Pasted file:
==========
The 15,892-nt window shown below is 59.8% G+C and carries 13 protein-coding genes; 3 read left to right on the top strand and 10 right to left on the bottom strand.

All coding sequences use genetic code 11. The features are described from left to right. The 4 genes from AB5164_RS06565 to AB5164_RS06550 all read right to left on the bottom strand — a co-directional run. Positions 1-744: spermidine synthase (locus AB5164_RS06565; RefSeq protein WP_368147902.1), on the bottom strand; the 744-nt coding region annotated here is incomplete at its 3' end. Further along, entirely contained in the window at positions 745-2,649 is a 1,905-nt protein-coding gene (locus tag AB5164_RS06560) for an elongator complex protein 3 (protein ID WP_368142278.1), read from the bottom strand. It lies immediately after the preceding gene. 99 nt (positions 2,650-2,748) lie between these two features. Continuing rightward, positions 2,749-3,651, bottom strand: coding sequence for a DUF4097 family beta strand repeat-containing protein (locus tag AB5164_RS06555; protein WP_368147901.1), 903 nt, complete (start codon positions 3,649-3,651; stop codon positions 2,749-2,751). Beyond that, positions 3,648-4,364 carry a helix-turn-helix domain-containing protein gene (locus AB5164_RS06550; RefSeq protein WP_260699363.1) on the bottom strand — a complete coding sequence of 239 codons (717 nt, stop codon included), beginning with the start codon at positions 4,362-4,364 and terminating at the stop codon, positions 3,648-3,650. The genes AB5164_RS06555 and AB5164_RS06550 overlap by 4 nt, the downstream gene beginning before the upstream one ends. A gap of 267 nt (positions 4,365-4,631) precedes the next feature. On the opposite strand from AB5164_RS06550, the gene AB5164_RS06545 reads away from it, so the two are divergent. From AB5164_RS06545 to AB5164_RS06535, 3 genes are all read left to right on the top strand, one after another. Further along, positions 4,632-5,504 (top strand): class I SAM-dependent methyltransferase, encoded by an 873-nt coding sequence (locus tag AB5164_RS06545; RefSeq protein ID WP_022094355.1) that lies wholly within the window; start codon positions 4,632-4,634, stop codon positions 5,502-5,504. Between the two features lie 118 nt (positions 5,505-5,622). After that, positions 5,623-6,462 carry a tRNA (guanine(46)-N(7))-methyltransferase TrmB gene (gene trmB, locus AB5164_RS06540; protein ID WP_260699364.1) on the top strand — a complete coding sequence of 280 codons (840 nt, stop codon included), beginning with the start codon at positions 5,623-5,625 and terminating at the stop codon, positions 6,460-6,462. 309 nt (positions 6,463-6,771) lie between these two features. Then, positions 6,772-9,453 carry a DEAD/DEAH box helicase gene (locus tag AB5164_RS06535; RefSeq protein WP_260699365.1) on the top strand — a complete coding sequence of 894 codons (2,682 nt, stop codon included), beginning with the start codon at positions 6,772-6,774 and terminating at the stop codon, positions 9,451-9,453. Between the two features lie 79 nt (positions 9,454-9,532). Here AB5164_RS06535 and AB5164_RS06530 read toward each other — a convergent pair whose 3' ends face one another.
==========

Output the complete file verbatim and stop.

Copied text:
The 15,892-nt window shown below is 59.8% G+C and carries 13 protein-coding genes; 3 read left to right on the top strand and 10 right to left on the bottom strand.

All coding sequences use genetic code 11. The features are described from left to right. The 4 genes from AB5164_RS06565 to AB5164_RS06550 all read right to left on the bottom strand — a co-directional run. Positions 1-744: spermidine synthase (locus AB5164_RS06565; RefSeq protein WP_368147902.1), on the bottom strand; the 744-nt coding region annotated here is incomplete at its 3' end. Further along, entirely contained in the window at positions 745-2,649 is a 1,905-nt protein-coding gene (locus tag AB5164_RS06560) for an elongator complex protein 3 (protein ID WP_368142278.1), read from the bottom strand. It lies immediately after the preceding gene. 99 nt (positions 2,650-2,748) lie between these two features. Continuing rightward, positions 2,749-3,651, bottom strand: coding sequence for a DUF4097 family beta strand repeat-containing protein (locus tag AB5164_RS06555; protein WP_368147901.1), 903 nt, complete (start codon positions 3,649-3,651; stop codon positions 2,749-2,751). Beyond that, positions 3,648-4,364 carry a helix-turn-helix domain-containing protein gene (locus AB5164_RS06550; RefSeq protein WP_260699363.1) on the bottom strand — a complete coding sequence of 239 codons (717 nt, stop codon included), beginning with the start codon at positions 4,362-4,364 and terminating at the stop codon, positions 3,648-3,650. The genes AB5164_RS06555 and AB5164_RS06550 overlap by 4 nt, the downstream gene beginning before the upstream one ends. A gap of 267 nt (positions 4,365-4,631) precedes the next feature. On the opposite strand from AB5164_RS06550, the gene AB5164_RS06545 reads away from it, so the two are divergent. From AB5164_RS06545 to AB5164_RS06535, 3 genes are all read left to right on the top strand, one after another. Further along, positions 4,632-5,504 (top strand): class I SAM-dependent methyltransferase, encoded by an 873-nt coding sequence (locus tag AB5164_RS06545; RefSeq protein ID WP_022094355.1) that lies wholly within the window; start codon positions 4,632-4,634, stop codon positions 5,502-5,504. Between the two features lie 118 nt (positions 5,505-5,622). After that, positions 5,623-6,462 carry a tRNA (guanine(46)-N(7))-methyltransferase TrmB gene (gene trmB, locus AB5164_RS06540; protein ID WP_260699364.1) on the top strand — a complete coding sequence of 280 codons (840 nt, stop codon included), beginning with the start codon at positions 5,623-5,625 and terminating at the stop codon, positions 6,460-6,462. 309 nt (positions 6,463-6,771) lie between these two features. Then, positions 6,772-9,453 carry a DEAD/DEAH box helicase gene (locus tag AB5164_RS06535; RefSeq protein WP_260699365.1) on the top strand — a complete coding sequence of 894 codons (2,682 nt, stop codon included), beginning with the start codon at positions 6,772-6,774 and terminating at the stop codon, positions 9,451-9,453. Between the two features lie 79 nt (positions 9,454-9,532). Here AB5164_RS06535 and AB5164_RS06530 read toward each other — a convergent pair whose 3' ends face one another.